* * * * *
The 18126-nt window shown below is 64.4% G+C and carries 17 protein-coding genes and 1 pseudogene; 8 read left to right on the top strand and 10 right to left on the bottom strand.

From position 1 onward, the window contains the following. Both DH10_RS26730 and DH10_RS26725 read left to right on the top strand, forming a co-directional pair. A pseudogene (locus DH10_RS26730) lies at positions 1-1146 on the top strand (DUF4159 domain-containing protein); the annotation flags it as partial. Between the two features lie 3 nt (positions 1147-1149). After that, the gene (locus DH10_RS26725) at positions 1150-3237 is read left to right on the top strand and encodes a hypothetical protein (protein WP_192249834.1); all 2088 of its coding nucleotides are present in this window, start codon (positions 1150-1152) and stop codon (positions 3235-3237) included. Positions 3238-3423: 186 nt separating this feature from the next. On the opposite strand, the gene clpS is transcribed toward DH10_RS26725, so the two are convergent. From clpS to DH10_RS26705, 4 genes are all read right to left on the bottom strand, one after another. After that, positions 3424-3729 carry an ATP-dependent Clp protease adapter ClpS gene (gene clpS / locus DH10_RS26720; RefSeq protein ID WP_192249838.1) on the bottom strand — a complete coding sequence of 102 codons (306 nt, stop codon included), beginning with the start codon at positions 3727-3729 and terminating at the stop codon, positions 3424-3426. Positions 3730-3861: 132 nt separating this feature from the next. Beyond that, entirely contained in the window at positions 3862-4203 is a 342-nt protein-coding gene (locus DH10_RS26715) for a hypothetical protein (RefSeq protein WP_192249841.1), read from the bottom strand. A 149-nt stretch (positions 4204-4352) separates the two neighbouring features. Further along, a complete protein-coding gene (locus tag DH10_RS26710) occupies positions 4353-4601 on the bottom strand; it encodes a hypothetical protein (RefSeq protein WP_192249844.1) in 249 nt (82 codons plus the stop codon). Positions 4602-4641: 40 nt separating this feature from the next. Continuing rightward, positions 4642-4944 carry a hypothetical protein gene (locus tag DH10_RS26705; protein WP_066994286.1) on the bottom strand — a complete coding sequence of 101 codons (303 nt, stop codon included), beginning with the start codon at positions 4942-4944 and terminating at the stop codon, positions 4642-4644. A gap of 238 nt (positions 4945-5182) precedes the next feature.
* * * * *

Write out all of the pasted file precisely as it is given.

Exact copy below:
The 18126-nt window shown below is 64.4% G+C and carries 17 protein-coding genes and 1 pseudogene; 8 read left to right on the top strand and 10 right to left on the bottom strand.

From position 1 onward, the window contains the following. Both DH10_RS26730 and DH10_RS26725 read left to right on the top strand, forming a co-directional pair. A pseudogene (locus DH10_RS26730) lies at positions 1-1146 on the top strand (DUF4159 domain-containing protein); the annotation flags it as partial. Between the two features lie 3 nt (positions 1147-1149). After that, the gene (locus DH10_RS26725) at positions 1150-3237 is read left to right on the top strand and encodes a hypothetical protein (protein WP_192249834.1); all 2088 of its coding nucleotides are present in this window, start codon (positions 1150-1152) and stop codon (positions 3235-3237) included. Positions 3238-3423: 186 nt separating this feature from the next. On the opposite strand, the gene clpS is transcribed toward DH10_RS26725, so the two are convergent. From clpS to DH10_RS26705, 4 genes are all read right to left on the bottom strand, one after another. After that, positions 3424-3729 carry an ATP-dependent Clp protease adapter ClpS gene (gene clpS / locus DH10_RS26720; RefSeq protein ID WP_192249838.1) on the bottom strand — a complete coding sequence of 102 codons (306 nt, stop codon included), beginning with the start codon at positions 3727-3729 and terminating at the stop codon, positions 3424-3426. Positions 3730-3861: 132 nt separating this feature from the next. Beyond that, entirely contained in the window at positions 3862-4203 is a 342-nt protein-coding gene (locus DH10_RS26715) for a hypothetical protein (RefSeq protein WP_192249841.1), read from the bottom strand. A 149-nt stretch (positions 4204-4352) separates the two neighbouring features. Further along, a complete protein-coding gene (locus tag DH10_RS26710) occupies positions 4353-4601 on the bottom strand; it encodes a hypothetical protein (RefSeq protein WP_192249844.1) in 249 nt (82 codons plus the stop codon). Positions 4602-4641: 40 nt separating this feature from the next. Continuing rightward, positions 4642-4944 carry a hypothetical protein gene (locus tag DH10_RS26705; protein WP_066994286.1) on the bottom strand — a complete coding sequence of 101 codons (303 nt, stop codon included), beginning with the start codon at positions 4942-4944 and terminating at the stop codon, positions 4642-4644. A gap of 238 nt (positions 4945-5182) precedes the next feature.